1. We can lock down who has access to this notebook by gating on who gets to have the roles/iam.serviceAccountUser role on the Service Account in GCP IAM.
        2. We can lock down that SA’s access to (1) only the datasets required and (2) READ ONLY operations by assigning the following roles with constraints:
          1. roles.bigquery.jobUser (on the whole project)
          2. roles.bigquery.dataViewer on the specific datasets.
        3. This also allows querying datasets in other GCP projects, by granting roles in thoes projects to this SA.
        4. This is the major key, as the Service Account can scale up to multiple users by being able to bind a the roles/iam.serviceAccountUser to any principal which can include users AND groups.
      2. Security - Authentication:**Because our users log in using their Google accounts, the authentication mechanism is taken care of by GCP (using folks’ credentials).
  4. In order for the Notebook to query BigQuery, the Notebook API must be enabeld
    1. This is a MANUAL operation that must be done in the GCP console.
  5. This can all be Terraformed. (Infrastructure as code ✅)


1. Enable the Notebooks API


2. Apply the Terraform

locals {
  project_name = "tutorial-344120" # The project

# Note this requires running a gcloud auth application-default login
provider "google" {
  project = locals.project_name

##1. Create a Service Account
resource "google_service_account" "analyst_notebook" {
  account_id   = "analyst-notebook"
  display_name = "SA for analysts to access BQ datasets via Vertex notebook"

##2. Create a User Managed Notebook that uses that Service Account
resource "google_notebooks_instance" "analyst_notebook" {
  name     = "analyst-rstudio-notebook"
  location = "us-west1-a"
  machine_type = "e2-medium"
  vm_image {
    project      = "deeplearning-platform-release"
    image_family = "r-latest-cpu-experimental"

  service_account =

##3A Allow ability to run BQ jobs on all datasets in project
resource "google_project_iam_member" "project" {
  project = locals.project_name #CHANGEME if the target datasets are in diff project.
  role    = "roles/bigquery.jobUser"
  member  = "serviceAccount:${}"

##3B Allow ability to READ on a SPECIFIC BQ dataset.
resource "google_bigquery_dataset_iam_member" "analyst_notebook_data_viewer" {
  project    = locals.project_name #CHANGEME, if the target datasets are in diff project.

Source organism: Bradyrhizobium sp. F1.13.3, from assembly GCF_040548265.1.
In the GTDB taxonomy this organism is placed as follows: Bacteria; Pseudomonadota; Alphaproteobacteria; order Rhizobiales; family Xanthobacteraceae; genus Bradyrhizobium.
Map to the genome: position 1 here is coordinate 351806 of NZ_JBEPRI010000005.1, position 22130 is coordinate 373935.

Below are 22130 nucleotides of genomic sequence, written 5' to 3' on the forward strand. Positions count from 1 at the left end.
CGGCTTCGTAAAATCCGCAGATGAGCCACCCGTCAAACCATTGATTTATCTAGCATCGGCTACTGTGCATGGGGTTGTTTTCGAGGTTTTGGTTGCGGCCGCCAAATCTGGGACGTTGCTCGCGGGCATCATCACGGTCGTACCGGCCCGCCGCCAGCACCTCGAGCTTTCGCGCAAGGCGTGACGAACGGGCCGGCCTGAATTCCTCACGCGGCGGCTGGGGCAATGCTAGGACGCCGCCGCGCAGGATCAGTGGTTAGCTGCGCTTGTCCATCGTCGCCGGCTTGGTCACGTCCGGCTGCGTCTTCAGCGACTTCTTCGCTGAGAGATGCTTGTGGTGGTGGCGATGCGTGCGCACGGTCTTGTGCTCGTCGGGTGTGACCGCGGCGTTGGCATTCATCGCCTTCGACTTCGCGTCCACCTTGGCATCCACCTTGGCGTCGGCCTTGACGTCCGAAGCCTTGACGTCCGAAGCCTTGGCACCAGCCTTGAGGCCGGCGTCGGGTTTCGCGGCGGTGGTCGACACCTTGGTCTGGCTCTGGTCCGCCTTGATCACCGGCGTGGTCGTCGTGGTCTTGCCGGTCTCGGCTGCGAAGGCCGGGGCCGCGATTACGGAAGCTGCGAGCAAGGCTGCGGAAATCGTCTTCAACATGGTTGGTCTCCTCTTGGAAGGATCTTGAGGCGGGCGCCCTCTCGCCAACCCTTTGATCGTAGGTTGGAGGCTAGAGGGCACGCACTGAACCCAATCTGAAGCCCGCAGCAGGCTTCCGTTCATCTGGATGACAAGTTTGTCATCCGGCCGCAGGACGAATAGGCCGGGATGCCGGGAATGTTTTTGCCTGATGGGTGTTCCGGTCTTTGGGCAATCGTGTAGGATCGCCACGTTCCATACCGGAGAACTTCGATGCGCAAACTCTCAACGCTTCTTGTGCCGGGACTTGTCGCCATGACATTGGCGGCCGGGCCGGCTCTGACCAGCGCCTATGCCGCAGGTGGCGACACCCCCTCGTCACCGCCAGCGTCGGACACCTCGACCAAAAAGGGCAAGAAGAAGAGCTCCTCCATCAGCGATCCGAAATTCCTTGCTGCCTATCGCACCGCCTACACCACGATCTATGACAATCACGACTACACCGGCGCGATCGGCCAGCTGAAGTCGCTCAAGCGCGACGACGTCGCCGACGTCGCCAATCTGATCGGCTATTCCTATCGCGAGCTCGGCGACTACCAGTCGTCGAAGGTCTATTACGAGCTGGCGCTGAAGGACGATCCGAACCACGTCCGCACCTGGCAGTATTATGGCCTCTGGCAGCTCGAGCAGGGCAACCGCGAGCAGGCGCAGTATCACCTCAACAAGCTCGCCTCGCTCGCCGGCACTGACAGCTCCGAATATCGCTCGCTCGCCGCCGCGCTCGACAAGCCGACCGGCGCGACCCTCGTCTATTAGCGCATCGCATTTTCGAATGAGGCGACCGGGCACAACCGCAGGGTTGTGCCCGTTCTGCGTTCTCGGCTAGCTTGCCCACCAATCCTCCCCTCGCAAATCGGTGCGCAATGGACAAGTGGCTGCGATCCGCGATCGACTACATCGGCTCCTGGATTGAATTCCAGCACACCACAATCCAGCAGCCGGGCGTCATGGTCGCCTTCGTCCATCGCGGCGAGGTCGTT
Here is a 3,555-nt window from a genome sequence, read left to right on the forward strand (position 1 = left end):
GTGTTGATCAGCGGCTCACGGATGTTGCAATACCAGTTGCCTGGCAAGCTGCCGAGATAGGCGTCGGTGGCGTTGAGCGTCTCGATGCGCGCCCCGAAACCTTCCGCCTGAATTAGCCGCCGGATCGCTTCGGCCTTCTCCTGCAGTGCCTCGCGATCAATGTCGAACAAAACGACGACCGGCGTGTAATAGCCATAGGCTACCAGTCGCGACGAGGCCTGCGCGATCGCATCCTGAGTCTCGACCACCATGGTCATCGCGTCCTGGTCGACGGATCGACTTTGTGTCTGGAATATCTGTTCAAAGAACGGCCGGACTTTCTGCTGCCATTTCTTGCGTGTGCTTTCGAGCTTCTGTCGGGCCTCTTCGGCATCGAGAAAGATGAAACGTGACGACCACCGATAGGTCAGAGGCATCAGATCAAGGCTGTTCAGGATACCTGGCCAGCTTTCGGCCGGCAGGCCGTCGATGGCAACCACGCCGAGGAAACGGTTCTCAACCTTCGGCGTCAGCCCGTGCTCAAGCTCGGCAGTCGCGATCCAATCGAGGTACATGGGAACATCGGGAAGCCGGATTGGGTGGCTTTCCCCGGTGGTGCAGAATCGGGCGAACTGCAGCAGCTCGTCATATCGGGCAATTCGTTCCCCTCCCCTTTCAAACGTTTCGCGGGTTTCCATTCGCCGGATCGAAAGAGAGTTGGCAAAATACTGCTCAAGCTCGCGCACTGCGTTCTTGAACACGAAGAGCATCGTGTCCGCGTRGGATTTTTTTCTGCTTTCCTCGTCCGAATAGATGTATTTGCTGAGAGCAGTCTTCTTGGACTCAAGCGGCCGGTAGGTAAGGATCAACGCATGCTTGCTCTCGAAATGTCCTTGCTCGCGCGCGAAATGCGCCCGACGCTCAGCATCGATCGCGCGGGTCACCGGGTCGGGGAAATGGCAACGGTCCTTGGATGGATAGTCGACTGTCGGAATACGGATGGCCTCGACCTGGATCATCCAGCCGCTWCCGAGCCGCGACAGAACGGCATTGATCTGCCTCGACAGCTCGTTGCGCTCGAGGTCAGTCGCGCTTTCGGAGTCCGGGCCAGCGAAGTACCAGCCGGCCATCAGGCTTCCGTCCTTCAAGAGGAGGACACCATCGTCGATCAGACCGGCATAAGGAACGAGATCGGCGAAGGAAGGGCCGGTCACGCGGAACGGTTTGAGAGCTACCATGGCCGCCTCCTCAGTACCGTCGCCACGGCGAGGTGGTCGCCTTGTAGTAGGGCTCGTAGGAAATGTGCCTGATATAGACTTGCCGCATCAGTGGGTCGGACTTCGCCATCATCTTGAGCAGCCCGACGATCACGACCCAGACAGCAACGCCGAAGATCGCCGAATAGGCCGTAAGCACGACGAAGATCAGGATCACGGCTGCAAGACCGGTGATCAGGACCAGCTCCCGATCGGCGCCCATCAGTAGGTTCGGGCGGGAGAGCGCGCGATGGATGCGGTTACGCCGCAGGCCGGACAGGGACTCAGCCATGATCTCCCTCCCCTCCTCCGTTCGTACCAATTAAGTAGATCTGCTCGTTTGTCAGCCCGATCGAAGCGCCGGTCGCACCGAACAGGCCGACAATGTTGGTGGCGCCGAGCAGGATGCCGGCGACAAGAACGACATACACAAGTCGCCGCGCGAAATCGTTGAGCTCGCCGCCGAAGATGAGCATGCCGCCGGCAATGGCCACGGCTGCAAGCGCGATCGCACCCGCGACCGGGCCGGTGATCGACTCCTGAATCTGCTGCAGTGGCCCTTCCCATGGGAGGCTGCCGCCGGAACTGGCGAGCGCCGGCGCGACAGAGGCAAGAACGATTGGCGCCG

dataset_id = "rick_morty"
  role       = "roles/bigquery.dataViewer"
  member     = "serviceAccount:${}"

##4. Allow only  the intended user to use the SA and by extension, the notebook
resource "google_service_account_iam_binding" "analyst_notebook_service_account_binding-iam" {
  service_account_id =
  role               = "roles/iam.serviceAccountUser"

  members = [
    #CHANGEME - who should have access to assume the Service Account (and access the Notebook)


1. Can we open the notebook and query the BigQuery dataset using R?


The R code to query a BQ dataset can be found here: Use R with BigQuery

Yes 🕺

2. Can anyone else log attempt to open up the Jupyter notebook?


Nope! 🔒 ✅

3. Can we attempt to access other datasets? (Outside of what is specified in the IAM policy?)


Also Nope!🔒 ✅

Why not use a Service Account?

Create a Service Account, let the user download the SA key and use it when connecting to the database from their device.

We stayed away from Service Account keys primarily for the number of risks that they add to the security story.

You can read more about those risks here:

Using a Service Acount key with local device also means losing out on a couple of features;

  • No infrastructure as code
  • Hardware is a constraint - lack of spec / loss is a risk.

marliese-streefland-2l0CWTpcChI-unsplash.jpeg Photo by Marliese Streefland on Unsplash


Service Accounts can be great. They are a good approach if you need to represent non-human users or persistent access to a system.

Service Account keys...not so much. They are gross, and icky, and very easy to lose to become a security risk.

When advantageous, use cloud resources to fill the needs of your users as they bring a couple of benefits:

  • Existing auth mechanisms
  • Ease of configuration
  • Infrastructure-as-code

In this case, we combine both and use a Service Account specifically because of it's ability to be a single target to apply our security policies to.

The key feature that enabled use to this solution was GCP’s ability to tie a User Managed Notebook Instance to a Service Account which we could then apply our access policies onto.